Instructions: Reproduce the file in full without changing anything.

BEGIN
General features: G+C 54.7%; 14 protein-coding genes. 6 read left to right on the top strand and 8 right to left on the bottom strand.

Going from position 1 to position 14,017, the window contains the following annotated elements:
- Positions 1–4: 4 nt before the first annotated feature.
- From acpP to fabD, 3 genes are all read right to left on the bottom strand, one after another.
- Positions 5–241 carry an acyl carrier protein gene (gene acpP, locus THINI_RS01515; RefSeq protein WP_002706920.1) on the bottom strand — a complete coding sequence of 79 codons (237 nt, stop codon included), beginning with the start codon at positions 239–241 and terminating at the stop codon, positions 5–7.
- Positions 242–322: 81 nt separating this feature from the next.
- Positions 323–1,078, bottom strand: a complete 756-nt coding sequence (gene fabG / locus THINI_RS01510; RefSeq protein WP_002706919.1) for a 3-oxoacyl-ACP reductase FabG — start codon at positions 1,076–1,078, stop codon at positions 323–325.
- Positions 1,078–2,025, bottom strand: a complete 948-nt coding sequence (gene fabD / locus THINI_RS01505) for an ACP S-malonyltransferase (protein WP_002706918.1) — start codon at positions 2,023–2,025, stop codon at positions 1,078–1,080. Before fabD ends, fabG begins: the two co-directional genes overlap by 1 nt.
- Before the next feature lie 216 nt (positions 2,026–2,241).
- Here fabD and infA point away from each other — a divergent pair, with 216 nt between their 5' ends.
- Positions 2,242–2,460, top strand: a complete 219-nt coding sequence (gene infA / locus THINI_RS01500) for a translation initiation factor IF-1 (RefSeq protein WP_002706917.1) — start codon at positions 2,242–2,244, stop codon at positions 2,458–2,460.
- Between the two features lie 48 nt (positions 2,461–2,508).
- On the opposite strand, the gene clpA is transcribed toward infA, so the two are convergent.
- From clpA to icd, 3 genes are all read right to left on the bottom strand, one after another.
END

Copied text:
General features: G+C 54.7%; 14 protein-coding genes. 6 read left to right on the top strand and 8 right to left on the bottom strand.

Going from position 1 to position 14,017, the window contains the following annotated elements:
- Positions 1–4: 4 nt before the first annotated feature.
- From acpP to fabD, 3 genes are all read right to left on the bottom strand, one after another.
- Positions 5–241 carry an acyl carrier protein gene (gene acpP, locus THINI_RS01515; RefSeq protein WP_002706920.1) on the bottom strand — a complete coding sequence of 79 codons (237 nt, stop codon included), beginning with the start codon at positions 239–241 and terminating at the stop codon, positions 5–7.
- Positions 242–322: 81 nt separating this feature from the next.
- Positions 323–1,078, bottom strand: a complete 756-nt coding sequence (gene fabG / locus THINI_RS01510; RefSeq protein WP_002706919.1) for a 3-oxoacyl-ACP reductase FabG — start codon at positions 1,076–1,078, stop codon at positions 323–325.
- Positions 1,078–2,025, bottom strand: a complete 948-nt coding sequence (gene fabD / locus THINI_RS01505) for an ACP S-malonyltransferase (protein WP_002706918.1) — start codon at positions 2,023–2,025, stop codon at positions 1,078–1,080. Before fabD ends, fabG begins: the two co-directional genes overlap by 1 nt.
- Before the next feature lie 216 nt (positions 2,026–2,241).
- Here fabD and infA point away from each other — a divergent pair, with 216 nt between their 5' ends.
- Positions 2,242–2,460, top strand: a complete 219-nt coding sequence (gene infA / locus THINI_RS01500) for a translation initiation factor IF-1 (RefSeq protein WP_002706917.1) — start codon at positions 2,242–2,244, stop codon at positions 2,458–2,460.
- Between the two features lie 48 nt (positions 2,461–2,508).
- On the opposite strand, the gene clpA is transcribed toward infA, so the two are convergent.
- From clpA to icd, 3 genes are all read right to left on the bottom strand, one after another.